3. Suspension squat - I went to load the sled from my garage to the trailer. I noticed the sled A** end was sitting low. I grabbed the bumper and lifted. The suspension was sitting down 3+ inches against the stops on the back of the skid. I thought it was cause it was cold so i left the sled in the garage and put a heater around it but again no better. When I took it upstate I found that it had gotten better bouncing around all the way to NY from PA. Is this normal? When I rode it there was NO problem at all and the suspension was perfect...any thoughts?

Ok guess that is it from here but just let me say...I burried this sled and it is not something you want to have to get out by yourself in 5 feet of powder!

Thanks everyone

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235 Posts
Rorischak: Off the line your F8 seemed to be loading up. I have the same problem with my F5. Running rich right around engagement. I was talking to my dealer about it this morning and he claims the ECU will run the fuel injection rich for at least the first 500 miles, after which it will lean out and run perfect. I am skeptical, because I have never read or been told anything about this before, in regard to Cat's. I know SkiDoo SDI's have a break-in mode, but I wasn't aware of it with Arctic Cat. Time will tell. I only have 300 miles on mine, so I have to get out there and ride.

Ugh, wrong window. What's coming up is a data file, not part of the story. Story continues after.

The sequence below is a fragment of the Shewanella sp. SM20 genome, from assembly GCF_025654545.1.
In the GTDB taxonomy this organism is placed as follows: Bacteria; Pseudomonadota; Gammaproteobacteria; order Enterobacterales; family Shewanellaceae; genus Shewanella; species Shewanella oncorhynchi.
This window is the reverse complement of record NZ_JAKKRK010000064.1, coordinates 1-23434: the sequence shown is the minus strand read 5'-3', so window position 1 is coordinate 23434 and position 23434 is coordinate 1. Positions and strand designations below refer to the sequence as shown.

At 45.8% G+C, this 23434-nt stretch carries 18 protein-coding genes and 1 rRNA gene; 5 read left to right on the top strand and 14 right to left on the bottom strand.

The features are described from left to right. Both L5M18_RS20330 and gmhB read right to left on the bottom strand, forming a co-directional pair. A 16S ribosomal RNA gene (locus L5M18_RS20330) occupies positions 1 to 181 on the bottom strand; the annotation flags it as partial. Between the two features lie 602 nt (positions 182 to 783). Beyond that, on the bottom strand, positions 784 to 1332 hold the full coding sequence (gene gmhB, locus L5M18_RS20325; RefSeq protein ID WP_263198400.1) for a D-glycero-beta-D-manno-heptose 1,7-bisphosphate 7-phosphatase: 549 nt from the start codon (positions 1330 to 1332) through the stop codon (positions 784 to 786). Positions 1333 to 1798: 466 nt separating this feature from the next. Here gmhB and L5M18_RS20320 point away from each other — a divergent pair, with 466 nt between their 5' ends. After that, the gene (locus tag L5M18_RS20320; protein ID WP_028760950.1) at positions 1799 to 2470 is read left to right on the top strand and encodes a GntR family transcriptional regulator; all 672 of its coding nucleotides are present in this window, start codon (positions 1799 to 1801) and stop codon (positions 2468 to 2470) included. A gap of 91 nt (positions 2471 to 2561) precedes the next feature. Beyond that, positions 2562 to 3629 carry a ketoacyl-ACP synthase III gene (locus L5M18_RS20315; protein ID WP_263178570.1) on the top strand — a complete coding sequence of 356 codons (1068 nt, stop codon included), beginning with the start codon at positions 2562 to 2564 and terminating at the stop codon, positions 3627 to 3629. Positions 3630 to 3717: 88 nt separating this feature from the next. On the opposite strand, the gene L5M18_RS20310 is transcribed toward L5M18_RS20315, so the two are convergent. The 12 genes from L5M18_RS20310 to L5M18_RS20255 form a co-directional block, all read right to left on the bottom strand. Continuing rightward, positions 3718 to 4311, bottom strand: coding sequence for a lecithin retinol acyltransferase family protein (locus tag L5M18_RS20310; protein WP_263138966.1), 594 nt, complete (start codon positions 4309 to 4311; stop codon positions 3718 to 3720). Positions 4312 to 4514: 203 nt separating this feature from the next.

My belt also sunk down on my Secondary in the first 100 miles. I shimmed it back to spec and it has not changed in the last 200 miles. I was surprised the 500 would stretch the belt that much, that soon. It must be a characteristic of the belts. Once you shim it up, the belt squeal should disappear.

As far as your suspension squat, all I can think of is that maybe you had dollies under the ski's and it was affecting the geometry of the suspension. Possibly your garage floor is not even. I have experienced a similar thing under the above conditions. Normally shouldn't squat that much under no load.

Has anyone else out there heard of this rich ECU setting in the first 500 miles? It certainly isn't published by Cat. Was the dealer blowing smoke up my backside?